I stumbled upon the Justina M. Barnicke Gallery in my first year. I was leaving a the Hart House Art Committee meeting when I noticed a small gaggle of people filtering out a pair of glass doors in the Hart House. We swapped places, and I found myself inside the gallery. To my surprise, there was no entrance fee.
I revisited this gallery yesterday when I had some time before class. To my surprise, it was open and largely empty during the lunch hour. After logging my contact tracing information, I was able to immerse myself in the current exhibition: ‘Alternative Convention: Top Value Television’s Four More Years‘. It will be on until October 9, I highly recommend giving the exhibition a visit (on a weekday, as the gallery is closed on weekends). It touches upon ‘a landmark work by the 1970s video collective Top Value Television (TVTV)‘.
As this space allows photography and video-taking (no flash!), I was able to snap a few photos and also a TikTok to take you along. Given the pandemic, I understand that it may be difficult to visit in-person. Luckily, you can check out the exhibition brochure, which features many visual and literary aspects of the exhibitions.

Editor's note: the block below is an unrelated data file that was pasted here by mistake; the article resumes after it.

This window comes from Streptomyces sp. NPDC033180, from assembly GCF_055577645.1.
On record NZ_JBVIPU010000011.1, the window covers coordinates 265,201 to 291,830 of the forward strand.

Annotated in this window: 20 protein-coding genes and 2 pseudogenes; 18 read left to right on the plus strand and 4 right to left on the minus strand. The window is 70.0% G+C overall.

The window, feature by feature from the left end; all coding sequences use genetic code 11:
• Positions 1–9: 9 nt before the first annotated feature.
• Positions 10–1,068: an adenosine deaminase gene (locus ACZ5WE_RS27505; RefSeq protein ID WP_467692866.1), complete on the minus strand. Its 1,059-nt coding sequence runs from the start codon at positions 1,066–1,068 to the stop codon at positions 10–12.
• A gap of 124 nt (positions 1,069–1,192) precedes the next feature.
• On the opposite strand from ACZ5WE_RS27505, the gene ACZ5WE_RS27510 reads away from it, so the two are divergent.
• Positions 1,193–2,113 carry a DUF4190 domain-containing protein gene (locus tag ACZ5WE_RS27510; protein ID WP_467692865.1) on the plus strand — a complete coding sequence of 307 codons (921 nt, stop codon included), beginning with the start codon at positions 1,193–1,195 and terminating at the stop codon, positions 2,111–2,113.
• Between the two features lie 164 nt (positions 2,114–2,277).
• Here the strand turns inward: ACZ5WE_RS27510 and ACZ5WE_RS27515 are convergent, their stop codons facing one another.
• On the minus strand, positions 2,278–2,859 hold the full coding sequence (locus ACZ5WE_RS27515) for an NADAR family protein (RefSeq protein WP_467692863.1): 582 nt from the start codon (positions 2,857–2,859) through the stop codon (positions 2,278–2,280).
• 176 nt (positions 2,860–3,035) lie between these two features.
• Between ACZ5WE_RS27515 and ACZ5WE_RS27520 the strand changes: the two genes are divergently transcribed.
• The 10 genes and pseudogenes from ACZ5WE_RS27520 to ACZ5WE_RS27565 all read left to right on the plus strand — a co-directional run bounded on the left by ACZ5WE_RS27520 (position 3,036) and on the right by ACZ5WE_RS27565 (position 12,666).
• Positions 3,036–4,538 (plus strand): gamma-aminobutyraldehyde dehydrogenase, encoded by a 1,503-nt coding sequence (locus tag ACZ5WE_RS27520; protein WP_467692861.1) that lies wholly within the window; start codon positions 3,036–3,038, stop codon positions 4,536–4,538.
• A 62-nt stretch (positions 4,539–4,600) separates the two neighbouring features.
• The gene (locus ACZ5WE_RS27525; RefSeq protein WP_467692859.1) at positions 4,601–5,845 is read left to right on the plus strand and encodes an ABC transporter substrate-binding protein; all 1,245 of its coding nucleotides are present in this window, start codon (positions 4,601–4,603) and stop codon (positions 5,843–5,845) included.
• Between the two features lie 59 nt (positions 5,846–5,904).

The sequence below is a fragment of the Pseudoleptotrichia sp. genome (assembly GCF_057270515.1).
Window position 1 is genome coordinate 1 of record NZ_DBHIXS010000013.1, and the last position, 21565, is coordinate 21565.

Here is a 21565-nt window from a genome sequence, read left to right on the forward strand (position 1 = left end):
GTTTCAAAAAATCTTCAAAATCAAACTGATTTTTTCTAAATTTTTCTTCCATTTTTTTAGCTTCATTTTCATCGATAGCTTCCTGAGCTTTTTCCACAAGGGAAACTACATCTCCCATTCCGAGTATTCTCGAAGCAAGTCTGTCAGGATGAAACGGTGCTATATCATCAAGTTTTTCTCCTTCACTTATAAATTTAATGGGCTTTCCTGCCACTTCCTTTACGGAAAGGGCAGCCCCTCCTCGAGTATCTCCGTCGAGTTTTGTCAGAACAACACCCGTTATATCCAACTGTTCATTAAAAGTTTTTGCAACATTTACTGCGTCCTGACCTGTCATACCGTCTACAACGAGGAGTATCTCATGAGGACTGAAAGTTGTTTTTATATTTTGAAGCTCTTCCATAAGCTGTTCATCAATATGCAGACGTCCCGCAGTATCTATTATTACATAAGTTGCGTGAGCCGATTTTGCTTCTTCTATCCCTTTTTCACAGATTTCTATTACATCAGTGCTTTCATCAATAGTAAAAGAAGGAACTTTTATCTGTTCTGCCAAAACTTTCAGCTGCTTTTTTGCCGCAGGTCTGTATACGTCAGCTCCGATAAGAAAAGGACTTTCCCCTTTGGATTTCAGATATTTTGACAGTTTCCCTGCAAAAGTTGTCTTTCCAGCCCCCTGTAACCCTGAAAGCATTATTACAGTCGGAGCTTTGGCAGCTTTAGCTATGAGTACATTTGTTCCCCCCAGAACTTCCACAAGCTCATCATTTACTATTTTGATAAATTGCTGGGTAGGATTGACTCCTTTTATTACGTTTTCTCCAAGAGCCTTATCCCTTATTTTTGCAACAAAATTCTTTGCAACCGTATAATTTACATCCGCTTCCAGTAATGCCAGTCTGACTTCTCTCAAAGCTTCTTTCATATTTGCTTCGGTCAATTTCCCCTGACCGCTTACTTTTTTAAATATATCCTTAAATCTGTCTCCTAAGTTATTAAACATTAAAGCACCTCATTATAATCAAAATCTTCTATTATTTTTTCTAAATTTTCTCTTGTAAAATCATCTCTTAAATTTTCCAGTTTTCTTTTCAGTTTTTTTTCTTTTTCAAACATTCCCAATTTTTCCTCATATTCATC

This exhibition encouraged me to reflect on the learnings from my cinema studies course and my current political communications seminar. Seeing the scanlations of notes made by members of a counter-cultural video collective and the press badges with their names inspired a reflection on the democratizing force of the internet. Now, more than ever before, video-making and publishing costs are lower than ever. This lowers the barrier for people like me to share my voice and experience (case in point: the @uoftstudentlife TikTok, to which I contribute)!
The gallery is open to the public and it is free to enter. Find it in the west wing of the Hart House. It’s a great place to check out by yourself, or with a friend in your free time. If you do check it out, let me know how you found your experience in the comment section below.